By J.J. McCoy, Senior Managing Editor for New Frontier Data
At the start of this month, Maine Republican Governor Paul LePage vetoed the state’s pending bill to establish rules for implementation of an adult use cannabis program. In so doing, he ignored his own 2014 re-election campaign pledge, and subsequently introduced political and practical uncertainty into what has been estimated at an emerging industry potentially worth $325 million a year.
Maine already has one of the highest reported cannabis usage rates in the country, with a legal medical cannabis market in place since 1999. Voters last Election Day legalized adult use through a referendum, Question 1. A bill, LD 1650, devised over nine months of work by the Marijuana Legalization Implementation Committee to establish regulations and taxes for an adult use cannabis market, had passed with a two-thirds majority in the Senate, but failed in the House. Likewise, an attempt last Monday to override the veto failed to meet the 67% standard required by each body.
Though the state has allowed the use of medical cannabis for more than 15 years, LePage explained his rationale for reversal about adult use in a November 3 letter. In it, the governor outlined “several reasons for the veto, including legalization’s conflict with federal law, the bill’s failure to address compatibility issues with the existing medical marijuana program, the bill’s bifurcated regulatory structure and its unrealistic timelines.”
Though the legislature technically retains an opportunity to draft and pass another bill when they reconvene in January 2018, the lawmakers would be tight against deadline to get any program up and running by February as had been targeted.Failing that, frustrated advocates of the bill point out that the de facto gray market which is expected to fill the void for however long a regulated market is delayed will operate with unsafe practices impacting the environment, production shortcuts introducing tainted products and pesticides, and generally hazardous conditions at clandestine grow facilities.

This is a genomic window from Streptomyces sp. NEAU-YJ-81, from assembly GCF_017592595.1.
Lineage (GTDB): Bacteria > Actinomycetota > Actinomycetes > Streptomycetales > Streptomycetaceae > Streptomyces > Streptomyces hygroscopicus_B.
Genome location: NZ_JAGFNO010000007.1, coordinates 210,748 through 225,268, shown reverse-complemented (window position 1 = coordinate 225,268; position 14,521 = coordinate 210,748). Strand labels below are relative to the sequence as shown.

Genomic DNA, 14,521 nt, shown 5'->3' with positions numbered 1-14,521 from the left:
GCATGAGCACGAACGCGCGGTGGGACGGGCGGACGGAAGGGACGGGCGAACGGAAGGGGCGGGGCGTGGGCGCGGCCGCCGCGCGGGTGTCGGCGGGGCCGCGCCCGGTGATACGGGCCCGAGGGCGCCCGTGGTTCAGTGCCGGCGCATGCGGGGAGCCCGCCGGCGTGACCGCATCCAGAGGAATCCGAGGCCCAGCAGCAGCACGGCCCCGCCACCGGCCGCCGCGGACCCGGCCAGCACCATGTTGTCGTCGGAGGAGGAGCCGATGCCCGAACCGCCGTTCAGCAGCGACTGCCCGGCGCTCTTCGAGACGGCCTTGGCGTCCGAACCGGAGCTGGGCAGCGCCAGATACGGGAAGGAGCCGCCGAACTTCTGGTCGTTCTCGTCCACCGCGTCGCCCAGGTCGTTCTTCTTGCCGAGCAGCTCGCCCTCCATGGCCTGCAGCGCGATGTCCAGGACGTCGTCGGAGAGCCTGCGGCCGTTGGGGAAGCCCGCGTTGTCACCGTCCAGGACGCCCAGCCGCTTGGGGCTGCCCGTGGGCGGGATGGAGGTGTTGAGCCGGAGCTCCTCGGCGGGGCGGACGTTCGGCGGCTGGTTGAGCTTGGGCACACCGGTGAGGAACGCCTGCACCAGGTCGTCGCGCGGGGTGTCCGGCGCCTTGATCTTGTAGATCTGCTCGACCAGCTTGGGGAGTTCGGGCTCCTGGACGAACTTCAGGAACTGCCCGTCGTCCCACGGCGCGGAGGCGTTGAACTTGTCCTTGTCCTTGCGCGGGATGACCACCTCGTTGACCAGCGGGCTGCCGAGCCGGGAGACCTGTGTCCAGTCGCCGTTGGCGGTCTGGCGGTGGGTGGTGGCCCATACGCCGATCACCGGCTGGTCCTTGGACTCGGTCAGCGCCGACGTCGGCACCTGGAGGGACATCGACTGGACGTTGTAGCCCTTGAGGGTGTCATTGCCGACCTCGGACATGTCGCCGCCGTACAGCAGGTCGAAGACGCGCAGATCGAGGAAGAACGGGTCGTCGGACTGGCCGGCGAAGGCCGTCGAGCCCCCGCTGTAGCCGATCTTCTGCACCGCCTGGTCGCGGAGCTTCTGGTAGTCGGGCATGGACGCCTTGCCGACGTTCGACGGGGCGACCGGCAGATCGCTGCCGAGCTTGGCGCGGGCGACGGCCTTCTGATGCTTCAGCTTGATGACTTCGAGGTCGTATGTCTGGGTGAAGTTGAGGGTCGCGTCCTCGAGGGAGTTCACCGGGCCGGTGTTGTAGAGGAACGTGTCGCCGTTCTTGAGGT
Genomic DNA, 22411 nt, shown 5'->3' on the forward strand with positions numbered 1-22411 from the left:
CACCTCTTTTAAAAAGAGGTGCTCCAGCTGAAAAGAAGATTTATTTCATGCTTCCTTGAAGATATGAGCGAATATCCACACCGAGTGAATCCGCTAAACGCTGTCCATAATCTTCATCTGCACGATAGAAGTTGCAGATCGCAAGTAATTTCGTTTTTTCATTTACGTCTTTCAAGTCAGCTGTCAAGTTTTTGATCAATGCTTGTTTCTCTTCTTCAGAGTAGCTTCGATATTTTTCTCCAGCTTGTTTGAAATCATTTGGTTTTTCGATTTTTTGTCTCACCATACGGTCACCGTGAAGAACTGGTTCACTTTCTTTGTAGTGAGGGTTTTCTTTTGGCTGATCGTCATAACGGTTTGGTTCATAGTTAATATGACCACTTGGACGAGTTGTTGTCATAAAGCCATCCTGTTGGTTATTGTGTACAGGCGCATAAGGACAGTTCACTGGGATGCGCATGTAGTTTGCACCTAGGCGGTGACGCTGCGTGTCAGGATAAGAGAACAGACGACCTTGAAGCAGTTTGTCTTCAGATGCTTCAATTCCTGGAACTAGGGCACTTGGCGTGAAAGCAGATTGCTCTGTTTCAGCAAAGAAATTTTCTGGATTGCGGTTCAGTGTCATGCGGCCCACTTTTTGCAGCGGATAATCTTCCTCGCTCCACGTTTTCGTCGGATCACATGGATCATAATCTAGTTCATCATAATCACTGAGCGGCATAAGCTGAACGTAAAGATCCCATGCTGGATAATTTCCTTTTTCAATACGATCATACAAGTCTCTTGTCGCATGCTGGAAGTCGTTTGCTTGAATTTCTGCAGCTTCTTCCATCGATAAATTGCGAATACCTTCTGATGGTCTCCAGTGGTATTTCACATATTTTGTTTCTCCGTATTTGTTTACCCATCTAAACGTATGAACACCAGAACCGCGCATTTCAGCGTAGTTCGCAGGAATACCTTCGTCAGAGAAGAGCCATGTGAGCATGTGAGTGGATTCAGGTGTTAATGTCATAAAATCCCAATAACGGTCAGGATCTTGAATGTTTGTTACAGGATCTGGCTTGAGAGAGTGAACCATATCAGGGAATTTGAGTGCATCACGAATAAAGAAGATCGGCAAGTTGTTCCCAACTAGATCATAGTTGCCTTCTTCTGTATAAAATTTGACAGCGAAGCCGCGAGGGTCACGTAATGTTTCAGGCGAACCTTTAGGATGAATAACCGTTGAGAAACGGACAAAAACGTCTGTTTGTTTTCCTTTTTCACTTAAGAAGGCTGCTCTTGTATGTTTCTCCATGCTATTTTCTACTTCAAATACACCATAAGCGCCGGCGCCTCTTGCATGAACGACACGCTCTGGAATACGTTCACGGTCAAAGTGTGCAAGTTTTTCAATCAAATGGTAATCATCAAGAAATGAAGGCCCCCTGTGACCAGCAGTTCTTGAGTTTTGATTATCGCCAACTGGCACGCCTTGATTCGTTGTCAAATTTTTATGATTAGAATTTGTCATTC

Meanwhile, of course, economic rewards from a regulated market will also have to wait, and to some extent be forfeited.
As described in The Cannabis Industry Annual Report: 2017 Legal Marijuana Outlook:
“For a decade after medical legalization, patients relied on a home caregiver model for access to cannabis. Combined with home cultivation laws allowing up to 12 plants per household, the entrenched caregiver and home-grow market has served as a strong source of competition for the eight state-licensed medical cannabis dispensaries since they began operating in 2011, and will continue to serve as a substitute source of supply and natural hedge against high flower prices in both medical and adult use markets (when adult use sales begin in 2018). Over the next nine years, Maine’s total legal cannabis market is projected to grow at a compound annual rate (CAGR) of 26%, from $56 million in 2016 to an estimated $432 million by 2025.”
Now, if the delay drags Maine into 2019 before residents will be able to legally purchase cannabis for adult use – the market will open at least six months after nearby Massachusetts is due to have its own legal program in effect, along with a nationwide market up and running for its Canadian next-door neighbors. Meantime, Vermont (which had been expected to follow behind Maine’s program) now seems a likely bet to instead beat Mainers to market: Vermont’s bill H.511, a plan to legalize adult possession in July 2018, remains on its House calendar when lawmakers reconvene in Montpelier come January.
J.J. McCoy is Senior Managing Editor for New Frontier Data. A former staff writer for The Washington Post, he is a career journalist having covered emerging technologies among industries including aviation, satellites, transportation, law enforcement, the Smart Grid and professional sports. He has reported from the White House, the U.S. Senate, three continents and counting.